Featuring poetry by Lesya Bakun, Rhys Hughes, Ron Pickett, Michael R Burch, Kirpal Singh, Suzanne Kamata, Mini Babu, Malachi Edwin Vethamani, Sybil Pretious and Mitali Chakravarty
These fragments I have shored against my ruins … Datta. Dayadhvam. Damyata. Shantih shantih shantih -- Wasteland (1922) by TS Eliot
These lines from a hundred year old poem by TS Eliot continue to cry out to be part of our civilisation’s ethos as do the lyrics of Bob Dylan’s pacifist song, ‘Blowin’ in the Wind‘ which wonders : “Yes, and how many times must the cannonballs fly/Before they’re forever banned?” The world continues to war destroying nature, lives and a common human’s need to exist in peace and go about his daily tasks, secure that the family will meet in their home for dinner and a good night’s rest. Cries of humanity in crisis from the battle grounds of Ukraine take precedence as Ukrainian Lesya Bakun writes about the plight of the people within the country stalked by violence and death.
REFUGEE IN MY OWN COUNTRY/ I AM UKRAINE By Lesya Bakun (07.03.2022, Ukraine) I am Kharkiv. I am Volnovakha. I am Kyiv. I am the blocked Mariupol on the verge of humanitarian catastrophe. I am the completely destroyed City of Shchastia -- That is literally translated as "happiness" -- Where people have to sit in the bomb shelters, Because nothing else is preserved. The Russian troops are not letting them out. I am Ukraine. I am a fighter. I am a refugee In my own country. What's in the minds of Russians? Nine years ago, I was in Strasbourg, France. Seven years ago, I was in Dublin, Ireland. Two years ago, I was in Istanbul, Turkey. Today, I am In an internally displaced people’s centre -- In a city that I cannot even publicly disclose For the security of too many families Who are fleeing to remain safe. "The Ukrainian IT company N has left the markets of Russia and Belarus forever". We should have done it eight years ago. We should have done it thirty-one years ago. A lot of my friends are switching from Russian to Ukrainian. We should have done that thirty-one years ago So that no one comes to "protect us". I am the gasoline that NATO sent us Instead of closing the sky -- Apparently so that we can burn The Budapest Memorandum We have seen the real face of Russians Again They negotiated green corridors And started shelling from the heavy weaponry. Evacuation is cancelled. "I wish you survival, Health And the closed sky above you."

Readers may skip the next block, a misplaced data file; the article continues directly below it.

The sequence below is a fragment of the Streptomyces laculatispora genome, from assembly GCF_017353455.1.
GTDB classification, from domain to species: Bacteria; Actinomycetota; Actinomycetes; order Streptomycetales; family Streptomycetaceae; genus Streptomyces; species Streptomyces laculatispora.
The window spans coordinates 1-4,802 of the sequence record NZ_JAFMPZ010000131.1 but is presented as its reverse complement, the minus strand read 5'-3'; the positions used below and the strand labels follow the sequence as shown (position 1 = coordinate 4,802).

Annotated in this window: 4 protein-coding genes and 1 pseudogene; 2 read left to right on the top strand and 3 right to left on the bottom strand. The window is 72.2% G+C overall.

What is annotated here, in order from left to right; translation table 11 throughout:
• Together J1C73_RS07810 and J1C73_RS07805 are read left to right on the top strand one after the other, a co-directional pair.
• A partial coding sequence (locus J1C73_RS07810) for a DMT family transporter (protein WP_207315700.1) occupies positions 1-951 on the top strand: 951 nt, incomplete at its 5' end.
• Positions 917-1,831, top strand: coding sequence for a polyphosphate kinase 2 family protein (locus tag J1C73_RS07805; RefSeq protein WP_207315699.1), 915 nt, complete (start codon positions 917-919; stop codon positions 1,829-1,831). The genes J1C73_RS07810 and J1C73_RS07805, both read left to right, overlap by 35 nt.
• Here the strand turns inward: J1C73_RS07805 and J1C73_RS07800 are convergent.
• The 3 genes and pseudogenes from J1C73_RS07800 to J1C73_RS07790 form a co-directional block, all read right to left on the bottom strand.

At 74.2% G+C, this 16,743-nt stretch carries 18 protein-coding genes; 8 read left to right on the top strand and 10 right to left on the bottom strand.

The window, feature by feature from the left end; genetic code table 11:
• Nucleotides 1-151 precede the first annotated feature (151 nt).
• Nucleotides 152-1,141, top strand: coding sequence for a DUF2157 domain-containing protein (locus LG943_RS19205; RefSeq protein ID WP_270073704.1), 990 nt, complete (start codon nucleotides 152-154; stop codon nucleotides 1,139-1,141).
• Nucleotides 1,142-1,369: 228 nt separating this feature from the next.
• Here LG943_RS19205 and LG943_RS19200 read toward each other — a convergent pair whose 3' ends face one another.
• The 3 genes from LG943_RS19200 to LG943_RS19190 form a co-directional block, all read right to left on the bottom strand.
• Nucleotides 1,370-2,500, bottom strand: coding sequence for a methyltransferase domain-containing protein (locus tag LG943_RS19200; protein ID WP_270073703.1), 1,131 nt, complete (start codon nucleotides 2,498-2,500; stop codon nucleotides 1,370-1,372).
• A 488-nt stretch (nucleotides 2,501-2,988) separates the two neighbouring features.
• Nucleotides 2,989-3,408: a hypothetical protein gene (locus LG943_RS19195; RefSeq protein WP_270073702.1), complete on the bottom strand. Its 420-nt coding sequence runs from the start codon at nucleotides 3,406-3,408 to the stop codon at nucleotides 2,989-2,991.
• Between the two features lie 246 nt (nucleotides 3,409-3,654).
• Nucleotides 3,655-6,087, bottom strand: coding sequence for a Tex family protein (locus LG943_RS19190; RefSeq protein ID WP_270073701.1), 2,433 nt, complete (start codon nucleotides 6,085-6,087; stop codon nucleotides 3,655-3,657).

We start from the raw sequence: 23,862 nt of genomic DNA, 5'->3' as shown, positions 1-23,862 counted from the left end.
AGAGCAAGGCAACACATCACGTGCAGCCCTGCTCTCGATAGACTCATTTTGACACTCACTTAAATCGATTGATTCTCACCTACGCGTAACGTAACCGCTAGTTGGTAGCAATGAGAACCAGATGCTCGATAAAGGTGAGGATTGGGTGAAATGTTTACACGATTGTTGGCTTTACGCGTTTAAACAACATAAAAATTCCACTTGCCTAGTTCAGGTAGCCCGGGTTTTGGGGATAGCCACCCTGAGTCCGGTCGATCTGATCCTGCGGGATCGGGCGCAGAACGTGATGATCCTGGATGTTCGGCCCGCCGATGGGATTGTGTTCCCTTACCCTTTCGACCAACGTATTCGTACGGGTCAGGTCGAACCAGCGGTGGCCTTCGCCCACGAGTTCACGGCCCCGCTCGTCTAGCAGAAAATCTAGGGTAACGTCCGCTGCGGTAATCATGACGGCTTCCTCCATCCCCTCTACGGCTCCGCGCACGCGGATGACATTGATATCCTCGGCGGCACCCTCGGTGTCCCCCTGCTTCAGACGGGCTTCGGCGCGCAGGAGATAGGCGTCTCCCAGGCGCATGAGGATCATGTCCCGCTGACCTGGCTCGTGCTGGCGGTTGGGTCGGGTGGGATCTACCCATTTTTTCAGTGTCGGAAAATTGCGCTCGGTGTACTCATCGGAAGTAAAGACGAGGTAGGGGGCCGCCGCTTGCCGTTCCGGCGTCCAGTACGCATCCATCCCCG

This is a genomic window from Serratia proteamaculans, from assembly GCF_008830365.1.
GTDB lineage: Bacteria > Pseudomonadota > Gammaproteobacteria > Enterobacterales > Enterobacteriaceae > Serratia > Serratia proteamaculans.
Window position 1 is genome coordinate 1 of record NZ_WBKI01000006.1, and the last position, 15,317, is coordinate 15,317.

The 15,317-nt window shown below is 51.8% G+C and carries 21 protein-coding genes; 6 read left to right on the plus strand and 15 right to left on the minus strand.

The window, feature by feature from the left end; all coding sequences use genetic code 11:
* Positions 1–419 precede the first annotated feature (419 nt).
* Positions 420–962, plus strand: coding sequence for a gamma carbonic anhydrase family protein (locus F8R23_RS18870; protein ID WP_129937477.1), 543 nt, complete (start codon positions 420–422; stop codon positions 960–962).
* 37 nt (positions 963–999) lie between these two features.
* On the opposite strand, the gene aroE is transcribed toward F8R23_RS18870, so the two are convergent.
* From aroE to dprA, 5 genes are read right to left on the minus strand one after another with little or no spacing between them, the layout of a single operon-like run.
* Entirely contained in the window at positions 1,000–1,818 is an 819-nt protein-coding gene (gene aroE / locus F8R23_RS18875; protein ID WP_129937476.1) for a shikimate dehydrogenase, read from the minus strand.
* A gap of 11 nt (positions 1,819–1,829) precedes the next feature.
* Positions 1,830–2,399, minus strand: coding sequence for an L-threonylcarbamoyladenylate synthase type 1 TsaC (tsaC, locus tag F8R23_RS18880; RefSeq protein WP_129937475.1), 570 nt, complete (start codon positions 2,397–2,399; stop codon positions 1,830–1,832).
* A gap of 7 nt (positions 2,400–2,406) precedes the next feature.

As the battle rages and razes, some react to what we have gleaned from media reports, some of which move hearts with stories of bravery and the spirit of the people battling the invaders who kill and destroy what they cannot possess… But can freedom of thought and resilience ever be destroyed?